Provide useful information such as important community news, service changes, traffic construction updates, etc.
      A direct-to-user channel where you can tell your own story.
    • Risks
      Council use during meetings.
      Political spats.
      Media criticism.
      Tweeting first, thinking later (ready, fire, aim).
      Publication of closed meeting information.
      Issues management: what if people are critical, negative or even abusive?
      Public is often poorly informed.
      Authorized vs. unauthorized staff use.
      Commitment of time and resources.
    • Risk: Employees as Designated Communicator
      The operators of the City’s water system have received four reports from residents complaining that their drinking water has a bitter taste and an odd smell. The City’s investigation is underway.
      On the City’s Facebook page, a resident makes a tongue-in-cheek post stating, “My water tastes like it came out of the swamp down the road!” Shelly is a summer student and “deputized” social media communicator for the City. She readies herself to respond.
    • Social Media Policy for Designated Communicators
      Issue tailored “licenses” to communicate
      Establish the terms of the license based on a subject-matter specific risk assessment
      Identify the individuals can communicate and the one or two individuals who are accountable
      Determine how communication work will be remunerated
    • Green Light, Yellow Light, Red Light
      A model for your designated communicators
      An attempt to balance control and creativity
      No approval necessary
      Approval required
      Don’t even ask
    • Risk: Off-Duty Expression
      Chelsea is a caregiver at a municipal long-term care facility. She’s had a bad go lately, and has used her Facebook page to vent. She’s griped about patients, supervisors and co-workers. Only one of Chelsea’s 20 friends works at the municipality, and was so shocked by the comments that she brought a copy of the page into the facility’s HR manager.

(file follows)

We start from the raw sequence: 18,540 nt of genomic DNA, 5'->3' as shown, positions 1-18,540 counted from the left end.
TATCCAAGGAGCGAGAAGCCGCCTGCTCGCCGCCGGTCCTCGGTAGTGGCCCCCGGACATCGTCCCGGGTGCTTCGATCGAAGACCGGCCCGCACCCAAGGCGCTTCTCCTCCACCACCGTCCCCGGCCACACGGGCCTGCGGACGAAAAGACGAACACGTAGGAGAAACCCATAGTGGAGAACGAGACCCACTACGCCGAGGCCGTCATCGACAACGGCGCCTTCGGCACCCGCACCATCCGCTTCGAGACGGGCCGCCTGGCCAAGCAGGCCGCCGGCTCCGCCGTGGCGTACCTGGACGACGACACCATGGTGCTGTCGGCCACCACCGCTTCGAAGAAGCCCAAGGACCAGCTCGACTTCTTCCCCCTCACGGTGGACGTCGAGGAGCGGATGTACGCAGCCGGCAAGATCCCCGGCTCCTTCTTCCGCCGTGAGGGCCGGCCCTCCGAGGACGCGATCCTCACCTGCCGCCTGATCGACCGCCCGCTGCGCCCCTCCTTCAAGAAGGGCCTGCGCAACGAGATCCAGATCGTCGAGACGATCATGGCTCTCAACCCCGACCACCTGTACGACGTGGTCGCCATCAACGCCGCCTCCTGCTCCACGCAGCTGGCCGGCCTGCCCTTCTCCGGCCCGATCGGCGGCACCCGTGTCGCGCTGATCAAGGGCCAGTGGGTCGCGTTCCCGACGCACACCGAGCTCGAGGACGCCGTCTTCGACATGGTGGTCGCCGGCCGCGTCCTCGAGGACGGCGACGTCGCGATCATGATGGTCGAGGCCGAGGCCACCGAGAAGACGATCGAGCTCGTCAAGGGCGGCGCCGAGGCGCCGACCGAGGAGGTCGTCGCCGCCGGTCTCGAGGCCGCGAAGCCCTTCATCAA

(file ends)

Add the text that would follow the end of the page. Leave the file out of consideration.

• Social Media Policy for All Employees
      The duties already exist
      Social media policies
      Put the rules in context
      Debunk the privacy myth
      Give fair notice to employees
      Consider packaging your message as something other than policy
    • Social Media Policy for All Employees
      At a minimum, address these duties
      Duty of loyalty and fidelity
      Duty to keep certain information confidential
      Duty to refrain from harassment/disparagement
      Duty to provide productive service
      Duty to disclaim association with municipality
    • Best Practices
      Speed has changed the game considerably but the same “rules” apply:
      • Helpful
      • Humble
      • Not overly promotional
      • Positive
      • Productive
      • Interesting
    • Best Practices
      Adhere to a social media policy. One for staff and one for designated communicators.
      Don’t leave it all up to someone fresh out of school.
      Simple works.
      Pre-approved tweets.
    • Best Practices
      Identify central themes and speak to the heart of an issue.
      “Change, controversy, human interest” still apply.
      Think before you tweet. What you say is on record.
      Post regularly, respond to those who engage you and do so in a timely manner.
      Be transparent (use real names), honest, friendly and knowledgeable.
    • For More Information
      Brian Lambie,
      Redbrick Communications
      905-271-1669 ext. 151
      Dan Michaluk
      Hicks Morley LLP